The Family of Jacob

Sermon given for the 4th Sunday of Lent–a mini-series.

Scripture connections: (using the New Living Translation)

Genesis 25:19-26

     This is the account of the family of Isaac, the son of Abraham. 20 When Isaac was forty years old, he married Rebekah, the daughter of Bethuel the Aramean from Paddan-aram and the sister of Laban the Aramean.

     21 Isaac pleaded with the Lord on behalf of his wife, because she was unable to have children. The Lord answered Isaac’s prayer, and Rebekah became pregnant with twins. 22 But the two children struggled with each other in her womb. So she went to ask the Lord about it. “Why is this happening to me?” she asked.

     23 And the Lord told her, “The sons in your womb will become two nations. From the very beginning, the two nations will be rivals. One nation will be stronger than the other; and your older son will serve your younger son.”

     24 And when the time came to give birth, Rebekah discovered that she did indeed have twins!25 The first one was very red at birth and covered with thick hair like a fur coat. So they named him Esau.[a] 26 Then the other twin was born with his hand grasping Esau’s heel. So they named him Jacob.[b] Isaac was sixty years old when the twins were born.

Genesis 28:10-17

     10 Meanwhile, Jacob left Beersheba and traveled toward Haran. 11 At sundown he arrived at a good place to set up camp and stopped there for the night. Jacob found a stone to rest his head against and lay down to sleep. 12 As he slept, he dreamed of a stairway that reached from the earth up to heaven. And he saw the angels of God going up and down the stairway.

     13 At the top of the stairway stood the Lord, and he said, “I am the Lord, the God of your grandfather Abraham, and the God of your father, Isaac. The ground you are lying on belongs to you. I am giving it to you and your descendants. 14 Your descendants will be as numerous as the dust of the earth! They will spread out in all directions—to the west and the east, to the north and the south. And all the families of the earth will be blessed through you and your descendants. 15 What’s more, I am with you, and I will protect you wherever you go. One day I will bring you back to this land. I will not leave you until I have finished giving you everything I have promised you.”

Genesis 28:20-22

“. . . If God will indeed be with me and protect me on this journey, and if he will provide me with food and clothing, 21 and if I return safely to my father’s home, then the Lord will certainly be my God. 22 And this memorial pillar I have set up will become a place for worshiping God, and I will present to God a tenth of everything he gives me.”

Genesis 32:24-29

     24 This left Jacob all alone in the camp, and a man came and wrestled with him until the dawn began to break. 25 When the man saw that he would not win the match, he touched Jacob’s hip and wrenched it out of its socket. 26 Then the man said, “Let me go, for the dawn is breaking!”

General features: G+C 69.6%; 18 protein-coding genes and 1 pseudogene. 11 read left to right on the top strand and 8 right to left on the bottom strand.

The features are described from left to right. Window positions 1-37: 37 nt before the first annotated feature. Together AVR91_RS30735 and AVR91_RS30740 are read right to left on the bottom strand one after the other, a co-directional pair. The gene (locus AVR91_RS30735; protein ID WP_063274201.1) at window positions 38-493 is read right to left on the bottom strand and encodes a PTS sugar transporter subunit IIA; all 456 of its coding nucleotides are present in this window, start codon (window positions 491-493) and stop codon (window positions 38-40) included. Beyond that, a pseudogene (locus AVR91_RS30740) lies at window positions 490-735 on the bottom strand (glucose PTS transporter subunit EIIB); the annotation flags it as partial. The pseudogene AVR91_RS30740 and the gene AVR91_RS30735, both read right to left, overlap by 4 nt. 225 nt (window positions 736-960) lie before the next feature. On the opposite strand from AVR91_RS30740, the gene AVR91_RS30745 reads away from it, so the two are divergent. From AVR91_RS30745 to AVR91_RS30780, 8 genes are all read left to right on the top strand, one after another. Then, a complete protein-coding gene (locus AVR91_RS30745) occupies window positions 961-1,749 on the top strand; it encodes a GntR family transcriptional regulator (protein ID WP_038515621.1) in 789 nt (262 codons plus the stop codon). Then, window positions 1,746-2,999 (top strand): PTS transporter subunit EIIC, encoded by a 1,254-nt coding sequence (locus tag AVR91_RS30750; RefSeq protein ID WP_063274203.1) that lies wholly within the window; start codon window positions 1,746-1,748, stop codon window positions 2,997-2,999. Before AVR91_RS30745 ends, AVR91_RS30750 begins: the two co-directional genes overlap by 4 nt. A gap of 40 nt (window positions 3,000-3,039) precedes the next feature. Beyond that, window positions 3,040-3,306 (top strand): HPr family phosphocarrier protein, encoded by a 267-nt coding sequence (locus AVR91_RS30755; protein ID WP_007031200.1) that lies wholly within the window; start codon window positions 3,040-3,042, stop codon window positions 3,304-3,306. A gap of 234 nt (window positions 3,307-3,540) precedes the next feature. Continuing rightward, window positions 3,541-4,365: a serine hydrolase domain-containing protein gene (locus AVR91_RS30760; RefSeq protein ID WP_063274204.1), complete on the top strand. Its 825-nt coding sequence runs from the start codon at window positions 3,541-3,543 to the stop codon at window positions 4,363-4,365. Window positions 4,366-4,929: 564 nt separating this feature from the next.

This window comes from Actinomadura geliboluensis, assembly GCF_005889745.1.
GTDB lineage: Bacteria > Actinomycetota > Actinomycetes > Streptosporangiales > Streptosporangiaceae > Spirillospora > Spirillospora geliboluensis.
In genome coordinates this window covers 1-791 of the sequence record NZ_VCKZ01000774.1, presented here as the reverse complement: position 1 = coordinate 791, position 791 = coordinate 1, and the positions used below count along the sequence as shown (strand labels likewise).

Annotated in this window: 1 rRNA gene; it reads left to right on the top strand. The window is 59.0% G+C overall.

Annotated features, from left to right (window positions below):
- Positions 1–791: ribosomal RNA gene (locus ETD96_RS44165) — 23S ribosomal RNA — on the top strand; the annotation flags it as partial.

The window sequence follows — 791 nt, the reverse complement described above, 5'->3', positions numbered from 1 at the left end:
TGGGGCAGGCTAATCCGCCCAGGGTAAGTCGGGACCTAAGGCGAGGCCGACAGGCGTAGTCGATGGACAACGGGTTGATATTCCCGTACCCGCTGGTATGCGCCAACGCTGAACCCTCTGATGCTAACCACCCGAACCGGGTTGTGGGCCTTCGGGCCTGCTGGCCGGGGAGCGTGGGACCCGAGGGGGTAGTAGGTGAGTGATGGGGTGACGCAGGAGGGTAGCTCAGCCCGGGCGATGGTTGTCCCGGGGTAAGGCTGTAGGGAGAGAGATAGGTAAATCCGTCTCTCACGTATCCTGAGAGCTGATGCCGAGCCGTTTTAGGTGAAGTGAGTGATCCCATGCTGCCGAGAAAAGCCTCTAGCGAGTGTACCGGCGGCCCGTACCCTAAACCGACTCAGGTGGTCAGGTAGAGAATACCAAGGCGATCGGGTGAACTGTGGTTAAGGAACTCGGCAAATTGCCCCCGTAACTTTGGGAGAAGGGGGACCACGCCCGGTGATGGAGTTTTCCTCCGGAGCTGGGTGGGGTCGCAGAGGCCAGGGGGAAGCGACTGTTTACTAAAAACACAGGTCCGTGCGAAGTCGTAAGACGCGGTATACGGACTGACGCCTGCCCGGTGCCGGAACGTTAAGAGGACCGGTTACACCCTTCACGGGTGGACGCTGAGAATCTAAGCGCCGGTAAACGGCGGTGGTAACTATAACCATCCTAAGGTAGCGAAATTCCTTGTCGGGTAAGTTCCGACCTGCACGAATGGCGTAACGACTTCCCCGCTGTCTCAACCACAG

But Jacob said, “I will not let you go unless you bless me.”

     27 “What is your name?” the man asked.

He replied, “Jacob.”

     28 “Your name will no longer be Jacob,” the man told him. “From now on you will be called Israel,[a] because you have fought with God and with men and have won.”

     29 “Please tell me your name,” Jacob said.

“Why do you want to know my name?” the man replied. Then he blessed Jacob there.

 

Reflection: The Family of Jacob

Working through the stories of the Old Testament Bible is showing some interesting life patterns. Obviously the stories of Adam’s and Noah’s family are related because they offer new beginnings—the first a creation story and the second a re-creation story.

Abraham’s story has an interesting comparison to Jacob’s story, too. Obviously, giving birth to sons was an ancient cultural expectation (and really some cultures today still have similar values). The first-born son carried on the family lineage. Therefore, if a woman was barren, the lineage was jeopardized.

Abraham’s wife Sarah was barren and so was Jacob’s wife Rachel. The pressure to have sons lead both wives to encourage their husbands to have a child through their hand-maiden, through a surrogate in today’s terms.

This similarity is interesting, but really is not a major focus of the lessons Jacob’s family can teach us today. The lesson Jacob’s family has for us is not wrapped up in the genealogical similarities and differences, but rather a lesson on forgiveness.

Forgiveness is a common theme in all the stories of the Old Testament families. As humans, we make mistakes. As faithful followers of God, we must learn to accept our human mistakes and ask for forgiveness.

Jacob was a twin, but he was the second one born. His twin was Esau and, by the ancient culture’s standards, would take over as head of the family upon his father’s death. But, Esua focused on hunting and on immediate needs rather than using farsighted planning; so when he was hungry, Jacob easily traded his birthright with him for a hearty stew.

The family dynamics changed at that moment. God’s story does not follow the human culture; it follows human decisions.   Humans make mistakes, use poor judgment, manipulate situations, and cheat each other. Jacob was human and he made mistakes; so why is his story preserved?

A profile of Jacob includes this analysis:

  1. Strengths & accomplishments—father of the 12 tribes of Israel; 3rd in the Abrahamic line of God’s plan; determined & willing to work long and hard for what he wanted; and a good businessman.
  2. Weaknesses and mistakes—when faced with conflict relied on his own resources rather than going to God for help; and tended to accumulate wealth for its own sake.